The Union home ministry under Rajnath Singh in one of its routine review meetings took cognisance of the fact that the North-east militant groups were using Myanmar as bases and what prompted the IAF move was the trategic location of the state, sandwiched between Bangladesh and Myanmar and sharing a 722- km international border.

Now the government plans to convert Lengpui airport into a military one with a civil apron like Bagdogra in North Bengal.  According to security specialists, the government could use the airport at Lengpui to install powerful a air defence radar system to keep an eye on “developments” in the jungles of Myanmar. The cross-border exchange of gunfire between security forces and Naga militant group led by SS Khaplang in June 2015 was a pointer, they say.

But the politics over the move is likely to escalate. The opposition parties have warned that they would not take it lying down if the Lal Thanhawla government did not think it over. Lal Thanhawla has his reasons for going to town with the rhetoric that he had bowed out of office as chief minister in order to facilitate tformer rebel leader Laldenga to take over charge.

However, the real credit for the same should go  to the pragmatism of Mizos.
27 August 2015

China shadow looms over Naga Accord


Not just a paper threat China has known to foment insurgencies in the North East NSCN (Khaplang), which is opposed to the deal and operates out of Myanmar, is likely to be encouraged by China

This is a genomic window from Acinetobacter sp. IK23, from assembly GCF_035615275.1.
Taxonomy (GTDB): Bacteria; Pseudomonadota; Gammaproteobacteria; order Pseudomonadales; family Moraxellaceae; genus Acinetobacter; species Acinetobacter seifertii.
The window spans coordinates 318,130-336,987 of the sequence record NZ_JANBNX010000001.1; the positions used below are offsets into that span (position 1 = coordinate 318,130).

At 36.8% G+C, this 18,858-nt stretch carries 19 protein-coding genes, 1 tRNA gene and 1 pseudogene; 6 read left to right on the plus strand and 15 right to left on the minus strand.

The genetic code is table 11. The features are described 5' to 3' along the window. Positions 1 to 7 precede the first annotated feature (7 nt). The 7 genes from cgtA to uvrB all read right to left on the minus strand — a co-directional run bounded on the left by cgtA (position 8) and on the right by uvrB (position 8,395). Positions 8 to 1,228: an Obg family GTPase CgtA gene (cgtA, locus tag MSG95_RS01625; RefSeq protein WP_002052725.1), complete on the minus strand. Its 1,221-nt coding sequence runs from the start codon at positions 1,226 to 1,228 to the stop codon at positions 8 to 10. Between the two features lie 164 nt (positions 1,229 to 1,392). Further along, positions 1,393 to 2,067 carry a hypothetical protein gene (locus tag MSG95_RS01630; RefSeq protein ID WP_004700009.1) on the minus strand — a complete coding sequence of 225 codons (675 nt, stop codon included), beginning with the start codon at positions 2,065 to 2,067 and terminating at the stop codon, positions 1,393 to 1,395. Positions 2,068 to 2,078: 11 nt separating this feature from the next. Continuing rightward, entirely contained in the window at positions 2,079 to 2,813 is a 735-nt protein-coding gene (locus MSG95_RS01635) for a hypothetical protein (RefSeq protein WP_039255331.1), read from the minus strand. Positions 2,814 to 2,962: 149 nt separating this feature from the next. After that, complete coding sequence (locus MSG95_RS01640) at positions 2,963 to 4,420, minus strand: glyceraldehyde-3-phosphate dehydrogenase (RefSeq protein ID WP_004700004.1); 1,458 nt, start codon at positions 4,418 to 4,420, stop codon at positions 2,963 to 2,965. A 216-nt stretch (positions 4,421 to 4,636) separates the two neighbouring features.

Successful implementation of a Peace Accord would also benefit the neighbouring States of Manipur, Arunachal Pradesh and Nagaland, where there are Naga populations, by ending decades of insurgency and ethnic conflict. In expressing optimism about success of this Framework Accord, reference is often made to the Rajiv Gandhi-Laldenga Accord of June 30, 1986, which has brought about lasting peace, harmony and development in Mizoram. This would, however, be a simplistic assumption.
The Mizoram Accord was inked by the Mizo National Front led by Laldenga, who was the sole and undisputed leader of the Mizo uprising, in a State which is not afflicted with tribal differences and rivalries. Moreover, the Accord was signed when there were no foreign patrons or havens left for the Mizos.
The 8-point Accord clearly spelt out the extent of autonomy the Mizos would enjoy, the process for laying down arms and ammunition and measures for resettlement of underground personnel. This was combined with the conferment of full Statehood and establishment of a separate High Court for Mizoram.
China angle
While the details of the recent Nagaland “framework” have not been made public, it is acknowledged that many complex issues remain to be sorted out. While the demand for a “Greater Nagaland” embracing the territories of Nagaland and Naga dominated areas in Manipur, Assam and Arunachal Pradesh appears to have been given up by the NSCN (IM), the issue of Regional Councils or other such institutions for Nagas in the three neighbouring States will remain contentious, especially given the none-too-happy experiences following the establishment of a Bodoland Council in Assam.
Moreover, Naga society is afflicted by tribal rivalries and by the presence of large number of armed groups, each with its own sense of self-importance. Finally, the most powerful insurgent group after the NSCN (IM), the NSCN (Khaplang), which broke along standing cease fire agreement with New Delhi on March 7 and killed 18 Indian soldiers on July 4,remains implacably opposed to the August 3 Accord.